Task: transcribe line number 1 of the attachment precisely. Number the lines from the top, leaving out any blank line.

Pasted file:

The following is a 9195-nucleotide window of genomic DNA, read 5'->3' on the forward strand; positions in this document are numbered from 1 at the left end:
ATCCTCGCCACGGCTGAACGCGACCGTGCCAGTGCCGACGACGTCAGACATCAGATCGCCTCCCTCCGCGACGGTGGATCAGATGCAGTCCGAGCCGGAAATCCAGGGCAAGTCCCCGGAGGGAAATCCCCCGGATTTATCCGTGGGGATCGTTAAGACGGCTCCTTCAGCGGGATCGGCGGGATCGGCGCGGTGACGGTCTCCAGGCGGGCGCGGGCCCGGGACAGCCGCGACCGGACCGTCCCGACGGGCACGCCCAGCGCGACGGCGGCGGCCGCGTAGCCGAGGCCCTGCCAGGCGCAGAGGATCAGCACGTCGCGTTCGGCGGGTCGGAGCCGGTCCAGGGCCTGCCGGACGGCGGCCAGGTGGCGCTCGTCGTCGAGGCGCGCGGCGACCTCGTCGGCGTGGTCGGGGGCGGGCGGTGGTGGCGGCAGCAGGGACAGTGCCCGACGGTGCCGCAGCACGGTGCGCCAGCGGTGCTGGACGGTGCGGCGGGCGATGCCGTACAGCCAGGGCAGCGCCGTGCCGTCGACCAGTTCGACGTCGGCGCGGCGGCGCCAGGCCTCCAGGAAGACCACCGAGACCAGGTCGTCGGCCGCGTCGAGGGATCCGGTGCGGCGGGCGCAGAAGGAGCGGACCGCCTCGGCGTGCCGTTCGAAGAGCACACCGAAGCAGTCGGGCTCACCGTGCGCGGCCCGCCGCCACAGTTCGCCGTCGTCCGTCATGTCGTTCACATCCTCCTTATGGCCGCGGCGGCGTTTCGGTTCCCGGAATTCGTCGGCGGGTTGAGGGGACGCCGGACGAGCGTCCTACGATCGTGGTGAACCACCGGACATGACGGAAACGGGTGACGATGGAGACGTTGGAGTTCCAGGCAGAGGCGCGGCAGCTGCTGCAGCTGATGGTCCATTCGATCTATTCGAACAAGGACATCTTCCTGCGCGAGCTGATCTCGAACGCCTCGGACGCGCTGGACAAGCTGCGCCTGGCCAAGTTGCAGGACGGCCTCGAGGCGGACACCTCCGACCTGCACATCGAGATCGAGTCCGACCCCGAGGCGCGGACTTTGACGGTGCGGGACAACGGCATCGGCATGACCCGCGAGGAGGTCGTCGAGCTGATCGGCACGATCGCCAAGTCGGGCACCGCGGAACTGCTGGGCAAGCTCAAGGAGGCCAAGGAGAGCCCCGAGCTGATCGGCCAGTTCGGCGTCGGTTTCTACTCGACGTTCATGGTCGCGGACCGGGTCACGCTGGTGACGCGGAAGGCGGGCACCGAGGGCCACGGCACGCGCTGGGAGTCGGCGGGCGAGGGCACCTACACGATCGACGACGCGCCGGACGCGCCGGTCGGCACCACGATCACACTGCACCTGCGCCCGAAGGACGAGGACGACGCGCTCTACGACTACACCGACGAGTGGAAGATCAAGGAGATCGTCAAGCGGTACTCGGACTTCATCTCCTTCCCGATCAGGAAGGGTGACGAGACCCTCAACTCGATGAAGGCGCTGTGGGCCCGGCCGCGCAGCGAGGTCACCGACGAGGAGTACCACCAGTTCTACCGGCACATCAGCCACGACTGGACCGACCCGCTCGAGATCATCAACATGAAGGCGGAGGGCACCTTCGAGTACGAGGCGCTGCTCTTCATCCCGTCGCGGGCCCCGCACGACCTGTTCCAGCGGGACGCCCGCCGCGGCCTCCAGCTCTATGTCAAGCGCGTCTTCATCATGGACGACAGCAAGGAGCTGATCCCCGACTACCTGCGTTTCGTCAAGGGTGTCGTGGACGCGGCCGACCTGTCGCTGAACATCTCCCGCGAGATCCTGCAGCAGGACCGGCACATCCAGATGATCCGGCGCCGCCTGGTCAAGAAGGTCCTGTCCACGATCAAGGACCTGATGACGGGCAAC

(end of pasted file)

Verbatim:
The following is a 9195-nucleotide window of genomic DNA, read 5'->3' on the forward strand; positions in this document are numbered from 1 at the left end: